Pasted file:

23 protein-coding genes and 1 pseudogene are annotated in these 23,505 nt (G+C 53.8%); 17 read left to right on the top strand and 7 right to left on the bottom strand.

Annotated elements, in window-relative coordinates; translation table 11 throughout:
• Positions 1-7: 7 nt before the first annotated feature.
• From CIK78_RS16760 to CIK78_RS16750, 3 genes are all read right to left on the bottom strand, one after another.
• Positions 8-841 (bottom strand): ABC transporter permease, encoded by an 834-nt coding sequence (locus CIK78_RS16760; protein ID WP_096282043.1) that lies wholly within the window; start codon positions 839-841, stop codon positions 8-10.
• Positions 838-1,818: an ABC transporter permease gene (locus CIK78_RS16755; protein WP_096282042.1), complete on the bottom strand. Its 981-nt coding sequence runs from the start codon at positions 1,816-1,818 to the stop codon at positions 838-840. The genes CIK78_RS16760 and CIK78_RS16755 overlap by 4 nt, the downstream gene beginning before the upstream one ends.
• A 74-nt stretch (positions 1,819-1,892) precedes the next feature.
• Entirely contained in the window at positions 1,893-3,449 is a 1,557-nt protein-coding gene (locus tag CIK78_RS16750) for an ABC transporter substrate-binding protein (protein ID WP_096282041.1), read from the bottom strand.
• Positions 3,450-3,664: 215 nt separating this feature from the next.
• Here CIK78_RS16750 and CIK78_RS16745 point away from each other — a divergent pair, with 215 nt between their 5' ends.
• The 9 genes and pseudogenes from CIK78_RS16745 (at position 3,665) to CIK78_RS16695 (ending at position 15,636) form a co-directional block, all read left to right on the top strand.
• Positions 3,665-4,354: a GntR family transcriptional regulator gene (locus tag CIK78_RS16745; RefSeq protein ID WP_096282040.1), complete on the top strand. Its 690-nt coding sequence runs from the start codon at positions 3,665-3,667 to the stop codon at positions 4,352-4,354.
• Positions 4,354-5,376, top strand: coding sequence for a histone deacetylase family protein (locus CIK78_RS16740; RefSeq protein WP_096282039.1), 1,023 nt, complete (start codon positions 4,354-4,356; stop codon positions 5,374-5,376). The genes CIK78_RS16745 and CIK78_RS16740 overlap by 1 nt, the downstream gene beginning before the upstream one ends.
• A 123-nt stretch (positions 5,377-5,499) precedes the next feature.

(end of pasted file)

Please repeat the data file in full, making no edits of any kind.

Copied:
23 protein-coding genes and 1 pseudogene are annotated in these 23,505 nt (G+C 53.8%); 17 read left to right on the top strand and 7 right to left on the bottom strand.

Annotated elements, in window-relative coordinates; translation table 11 throughout:
• Positions 1-7: 7 nt before the first annotated feature.
• From CIK78_RS16760 to CIK78_RS16750, 3 genes are all read right to left on the bottom strand, one after another.
• Positions 8-841 (bottom strand): ABC transporter permease, encoded by an 834-nt coding sequence (locus CIK78_RS16760; protein ID WP_096282043.1) that lies wholly within the window; start codon positions 839-841, stop codon positions 8-10.
• Positions 838-1,818: an ABC transporter permease gene (locus CIK78_RS16755; protein WP_096282042.1), complete on the bottom strand. Its 981-nt coding sequence runs from the start codon at positions 1,816-1,818 to the stop codon at positions 838-840. The genes CIK78_RS16760 and CIK78_RS16755 overlap by 4 nt, the downstream gene beginning before the upstream one ends.
• A 74-nt stretch (positions 1,819-1,892) precedes the next feature.
• Entirely contained in the window at positions 1,893-3,449 is a 1,557-nt protein-coding gene (locus tag CIK78_RS16750) for an ABC transporter substrate-binding protein (protein ID WP_096282041.1), read from the bottom strand.
• Positions 3,450-3,664: 215 nt separating this feature from the next.
• Here CIK78_RS16750 and CIK78_RS16745 point away from each other — a divergent pair, with 215 nt between their 5' ends.
• The 9 genes and pseudogenes from CIK78_RS16745 (at position 3,665) to CIK78_RS16695 (ending at position 15,636) form a co-directional block, all read left to right on the top strand.
• Positions 3,665-4,354: a GntR family transcriptional regulator gene (locus tag CIK78_RS16745; RefSeq protein ID WP_096282040.1), complete on the top strand. Its 690-nt coding sequence runs from the start codon at positions 3,665-3,667 to the stop codon at positions 4,352-4,354.
• Positions 4,354-5,376, top strand: coding sequence for a histone deacetylase family protein (locus CIK78_RS16740; RefSeq protein WP_096282039.1), 1,023 nt, complete (start codon positions 4,354-4,356; stop codon positions 5,374-5,376). The genes CIK78_RS16745 and CIK78_RS16740 overlap by 1 nt, the downstream gene beginning before the upstream one ends.
• A 123-nt stretch (positions 5,377-5,499) precedes the next feature.